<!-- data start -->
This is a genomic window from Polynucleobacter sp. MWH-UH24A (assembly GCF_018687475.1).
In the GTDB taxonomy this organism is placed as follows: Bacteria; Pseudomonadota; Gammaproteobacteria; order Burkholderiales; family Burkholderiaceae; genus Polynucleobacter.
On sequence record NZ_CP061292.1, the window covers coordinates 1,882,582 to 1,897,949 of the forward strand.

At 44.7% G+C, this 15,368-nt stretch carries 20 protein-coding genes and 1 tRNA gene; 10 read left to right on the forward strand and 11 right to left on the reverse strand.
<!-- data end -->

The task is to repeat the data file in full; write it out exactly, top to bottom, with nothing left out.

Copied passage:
This is a genomic window from Polynucleobacter sp. MWH-UH24A (assembly GCF_018687475.1).
In the GTDB taxonomy this organism is placed as follows: Bacteria; Pseudomonadota; Gammaproteobacteria; order Burkholderiales; family Burkholderiaceae; genus Polynucleobacter.
On sequence record NZ_CP061292.1, the window covers coordinates 1,882,582 to 1,897,949 of the forward strand.

At 44.7% G+C, this 15,368-nt stretch carries 20 protein-coding genes and 1 tRNA gene; 10 read left to right on the forward strand and 11 right to left on the reverse strand.